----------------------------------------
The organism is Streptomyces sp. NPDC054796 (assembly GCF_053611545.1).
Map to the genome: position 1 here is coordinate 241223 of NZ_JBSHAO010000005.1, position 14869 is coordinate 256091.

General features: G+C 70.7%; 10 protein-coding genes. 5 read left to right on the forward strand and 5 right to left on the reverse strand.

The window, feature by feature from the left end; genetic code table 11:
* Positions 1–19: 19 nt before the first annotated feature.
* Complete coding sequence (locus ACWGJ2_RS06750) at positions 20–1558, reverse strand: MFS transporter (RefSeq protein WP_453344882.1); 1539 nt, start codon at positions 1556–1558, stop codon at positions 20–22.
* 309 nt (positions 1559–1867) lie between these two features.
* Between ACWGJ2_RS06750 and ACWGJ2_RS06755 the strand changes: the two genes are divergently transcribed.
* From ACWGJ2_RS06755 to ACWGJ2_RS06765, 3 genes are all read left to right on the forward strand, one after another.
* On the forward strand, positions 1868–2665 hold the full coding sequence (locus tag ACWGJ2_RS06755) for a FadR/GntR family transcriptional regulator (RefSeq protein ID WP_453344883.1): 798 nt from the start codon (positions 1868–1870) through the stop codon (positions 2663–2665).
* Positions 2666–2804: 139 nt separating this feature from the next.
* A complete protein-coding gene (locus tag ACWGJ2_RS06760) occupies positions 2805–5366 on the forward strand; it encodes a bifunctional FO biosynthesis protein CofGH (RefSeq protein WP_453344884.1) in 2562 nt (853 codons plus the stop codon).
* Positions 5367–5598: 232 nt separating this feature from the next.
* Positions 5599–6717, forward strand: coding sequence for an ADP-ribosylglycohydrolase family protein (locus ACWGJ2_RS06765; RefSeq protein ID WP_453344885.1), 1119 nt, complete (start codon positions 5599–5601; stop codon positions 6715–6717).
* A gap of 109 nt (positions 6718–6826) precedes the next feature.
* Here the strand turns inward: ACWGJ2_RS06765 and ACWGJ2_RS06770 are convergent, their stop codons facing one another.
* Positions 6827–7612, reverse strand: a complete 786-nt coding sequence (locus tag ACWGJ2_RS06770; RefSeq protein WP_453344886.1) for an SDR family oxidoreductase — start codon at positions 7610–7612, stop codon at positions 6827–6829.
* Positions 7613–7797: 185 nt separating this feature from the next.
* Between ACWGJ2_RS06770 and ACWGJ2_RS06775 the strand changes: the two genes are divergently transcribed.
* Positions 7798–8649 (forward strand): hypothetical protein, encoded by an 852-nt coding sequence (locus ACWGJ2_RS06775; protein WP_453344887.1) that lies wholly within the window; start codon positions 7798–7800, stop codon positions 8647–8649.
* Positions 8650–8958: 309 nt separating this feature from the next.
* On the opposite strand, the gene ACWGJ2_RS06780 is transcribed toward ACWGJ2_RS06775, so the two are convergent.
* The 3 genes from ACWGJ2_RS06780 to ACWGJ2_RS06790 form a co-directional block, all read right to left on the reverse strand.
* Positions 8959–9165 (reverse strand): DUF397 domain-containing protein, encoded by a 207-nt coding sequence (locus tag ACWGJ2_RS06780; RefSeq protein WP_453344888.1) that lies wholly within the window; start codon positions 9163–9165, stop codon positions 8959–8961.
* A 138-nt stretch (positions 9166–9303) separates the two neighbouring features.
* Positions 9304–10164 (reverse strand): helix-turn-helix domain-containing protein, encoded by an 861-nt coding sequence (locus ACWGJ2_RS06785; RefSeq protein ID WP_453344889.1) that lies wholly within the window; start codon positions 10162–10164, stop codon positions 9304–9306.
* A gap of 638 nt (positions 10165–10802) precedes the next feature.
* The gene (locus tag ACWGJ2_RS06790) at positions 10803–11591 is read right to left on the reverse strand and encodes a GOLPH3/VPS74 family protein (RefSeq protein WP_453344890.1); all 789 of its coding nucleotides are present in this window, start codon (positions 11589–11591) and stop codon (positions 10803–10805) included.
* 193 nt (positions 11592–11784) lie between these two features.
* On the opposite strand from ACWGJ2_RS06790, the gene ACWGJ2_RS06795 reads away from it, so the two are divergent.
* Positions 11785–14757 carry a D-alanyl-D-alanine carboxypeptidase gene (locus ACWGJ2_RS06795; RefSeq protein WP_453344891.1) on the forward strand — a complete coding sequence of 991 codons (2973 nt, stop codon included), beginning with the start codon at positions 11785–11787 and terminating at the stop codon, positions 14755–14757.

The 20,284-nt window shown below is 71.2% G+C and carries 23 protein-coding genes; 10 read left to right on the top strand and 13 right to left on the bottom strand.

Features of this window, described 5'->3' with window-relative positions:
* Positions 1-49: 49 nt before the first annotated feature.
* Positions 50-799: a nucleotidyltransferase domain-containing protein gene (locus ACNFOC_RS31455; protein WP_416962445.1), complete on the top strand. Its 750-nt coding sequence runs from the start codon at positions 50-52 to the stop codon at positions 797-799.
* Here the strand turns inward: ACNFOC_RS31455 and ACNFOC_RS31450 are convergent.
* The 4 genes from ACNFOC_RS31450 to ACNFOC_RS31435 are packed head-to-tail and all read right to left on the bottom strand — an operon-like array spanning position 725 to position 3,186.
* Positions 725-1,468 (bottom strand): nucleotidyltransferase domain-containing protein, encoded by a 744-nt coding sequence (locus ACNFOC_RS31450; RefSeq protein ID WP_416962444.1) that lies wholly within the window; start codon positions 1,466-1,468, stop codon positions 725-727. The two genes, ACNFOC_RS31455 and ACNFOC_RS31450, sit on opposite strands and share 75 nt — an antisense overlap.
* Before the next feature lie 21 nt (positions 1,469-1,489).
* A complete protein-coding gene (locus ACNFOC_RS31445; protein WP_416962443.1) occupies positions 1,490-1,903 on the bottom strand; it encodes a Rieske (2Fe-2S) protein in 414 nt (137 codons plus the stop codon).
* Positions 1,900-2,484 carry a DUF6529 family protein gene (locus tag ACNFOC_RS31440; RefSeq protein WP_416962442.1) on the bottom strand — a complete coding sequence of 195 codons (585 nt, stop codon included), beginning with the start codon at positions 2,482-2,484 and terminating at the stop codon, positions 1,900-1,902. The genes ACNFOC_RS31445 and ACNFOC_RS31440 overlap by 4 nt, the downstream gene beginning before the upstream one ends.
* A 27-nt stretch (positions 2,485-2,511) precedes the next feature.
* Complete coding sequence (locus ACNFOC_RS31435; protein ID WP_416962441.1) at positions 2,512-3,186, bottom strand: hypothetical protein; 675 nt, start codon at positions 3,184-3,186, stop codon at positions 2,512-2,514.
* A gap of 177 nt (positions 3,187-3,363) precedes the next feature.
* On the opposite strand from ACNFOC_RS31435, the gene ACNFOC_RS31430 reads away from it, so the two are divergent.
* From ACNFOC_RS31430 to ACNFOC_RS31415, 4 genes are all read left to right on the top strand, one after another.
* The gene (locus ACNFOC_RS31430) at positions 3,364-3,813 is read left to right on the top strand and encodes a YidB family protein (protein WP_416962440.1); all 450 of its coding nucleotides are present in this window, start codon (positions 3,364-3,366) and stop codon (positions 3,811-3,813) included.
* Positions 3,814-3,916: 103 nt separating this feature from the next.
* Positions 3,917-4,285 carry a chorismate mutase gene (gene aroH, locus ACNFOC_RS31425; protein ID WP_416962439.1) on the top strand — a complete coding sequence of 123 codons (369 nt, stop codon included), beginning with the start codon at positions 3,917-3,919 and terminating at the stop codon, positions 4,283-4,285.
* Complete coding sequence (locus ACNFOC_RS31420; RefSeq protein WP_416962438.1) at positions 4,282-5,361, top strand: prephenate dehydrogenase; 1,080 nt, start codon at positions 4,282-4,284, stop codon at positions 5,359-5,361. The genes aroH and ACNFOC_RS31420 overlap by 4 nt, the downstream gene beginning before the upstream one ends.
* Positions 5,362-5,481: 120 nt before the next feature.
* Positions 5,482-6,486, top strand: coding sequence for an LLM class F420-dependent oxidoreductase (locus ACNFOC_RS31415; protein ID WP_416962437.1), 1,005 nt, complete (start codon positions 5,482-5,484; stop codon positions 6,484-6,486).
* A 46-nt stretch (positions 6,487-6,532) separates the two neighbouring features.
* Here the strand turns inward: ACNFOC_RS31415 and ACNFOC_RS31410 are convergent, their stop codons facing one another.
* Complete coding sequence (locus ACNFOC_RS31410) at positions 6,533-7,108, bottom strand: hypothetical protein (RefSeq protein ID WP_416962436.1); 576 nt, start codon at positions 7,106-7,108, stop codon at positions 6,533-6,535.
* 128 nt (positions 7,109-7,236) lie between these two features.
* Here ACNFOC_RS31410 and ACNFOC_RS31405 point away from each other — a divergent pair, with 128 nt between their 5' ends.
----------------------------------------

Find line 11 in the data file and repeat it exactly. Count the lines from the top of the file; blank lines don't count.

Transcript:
* Positions 2666–2804: 139 nt separating this feature from the next.